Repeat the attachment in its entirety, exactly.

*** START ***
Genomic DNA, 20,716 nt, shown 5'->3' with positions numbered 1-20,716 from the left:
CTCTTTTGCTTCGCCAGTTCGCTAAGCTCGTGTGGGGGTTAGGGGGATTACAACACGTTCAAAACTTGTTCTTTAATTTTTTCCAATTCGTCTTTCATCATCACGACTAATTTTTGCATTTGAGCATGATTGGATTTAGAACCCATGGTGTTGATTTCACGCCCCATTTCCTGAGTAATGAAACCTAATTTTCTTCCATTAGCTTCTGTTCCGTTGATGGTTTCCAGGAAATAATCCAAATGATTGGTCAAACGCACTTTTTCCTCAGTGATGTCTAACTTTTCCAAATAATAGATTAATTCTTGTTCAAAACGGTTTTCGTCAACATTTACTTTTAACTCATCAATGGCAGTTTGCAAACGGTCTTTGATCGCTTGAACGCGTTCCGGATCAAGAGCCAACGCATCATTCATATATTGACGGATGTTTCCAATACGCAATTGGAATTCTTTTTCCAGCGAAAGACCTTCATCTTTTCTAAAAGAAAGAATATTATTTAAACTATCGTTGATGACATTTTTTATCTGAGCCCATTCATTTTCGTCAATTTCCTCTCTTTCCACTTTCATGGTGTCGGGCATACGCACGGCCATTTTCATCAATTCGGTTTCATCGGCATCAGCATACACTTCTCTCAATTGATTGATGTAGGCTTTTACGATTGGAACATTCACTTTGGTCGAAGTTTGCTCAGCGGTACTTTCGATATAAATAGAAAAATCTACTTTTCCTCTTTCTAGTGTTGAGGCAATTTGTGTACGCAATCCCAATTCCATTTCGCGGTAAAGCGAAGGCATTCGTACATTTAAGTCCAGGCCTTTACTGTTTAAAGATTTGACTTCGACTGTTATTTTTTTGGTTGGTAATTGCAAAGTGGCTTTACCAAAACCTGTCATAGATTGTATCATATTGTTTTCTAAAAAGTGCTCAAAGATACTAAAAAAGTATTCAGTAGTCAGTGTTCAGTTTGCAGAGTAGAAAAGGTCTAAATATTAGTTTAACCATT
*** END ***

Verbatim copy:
Genomic DNA, 20,716 nt, shown 5'->3' with positions numbered 1-20,716 from the left:
CTCTTTTGCTTCGCCAGTTCGCTAAGCTCGTGTGGGGGTTAGGGGGATTACAACACGTTCAAAACTTGTTCTTTAATTTTTTCCAATTCGTCTTTCATCATCACGACTAATTTTTGCATTTGAGCATGATTGGATTTAGAACCCATGGTGTTGATTTCACGCCCCATTTCCTGAGTAATGAAACCTAATTTTCTTCCATTAGCTTCTGTTCCGTTGATGGTTTCCAGGAAATAATCCAAATGATTGGTCAAACGCACTTTTTCCTCAGTGATGTCTAACTTTTCCAAATAATAGATTAATTCTTGTTCAAAACGGTTTTCGTCAACATTTACTTTTAACTCATCAATGGCAGTTTGCAAACGGTCTTTGATCGCTTGAACGCGTTCCGGATCAAGAGCCAACGCATCATTCATATATTGACGGATGTTTCCAATACGCAATTGGAATTCTTTTTCCAGCGAAAGACCTTCATCTTTTCTAAAAGAAAGAATATTATTTAAACTATCGTTGATGACATTTTTTATCTGAGCCCATTCATTTTCGTCAATTTCCTCTCTTTCCACTTTCATGGTGTCGGGCATACGCACGGCCATTTTCATCAATTCGGTTTCATCGGCATCAGCATACACTTCTCTCAATTGATTGATGTAGGCTTTTACGATTGGAACATTCACTTTGGTCGAAGTTTGCTCAGCGGTACTTTCGATATAAATAGAAAAATCTACTTTTCCTCTTTCTAGTGTTGAGGCAATTTGTGTACGCAATCCCAATTCCATTTCGCGGTAAAGCGAAGGCATTCGTACATTTAAGTCCAGGCCTTTACTGTTTAAAGATTTGACTTCGACTGTTATTTTTTTGGTTGGTAATTGCAAAGTGGCTTTACCAAAACCTGTCATAGATTGTATCATATTGTTTTCTAAAAAGTGCTCAAAGATACTAAAAAAGTATTCAGTAGTCAGTGTTCAGTTTGCAGAGTAGAAAAGGTCTAAATATTAGTTTAACCATT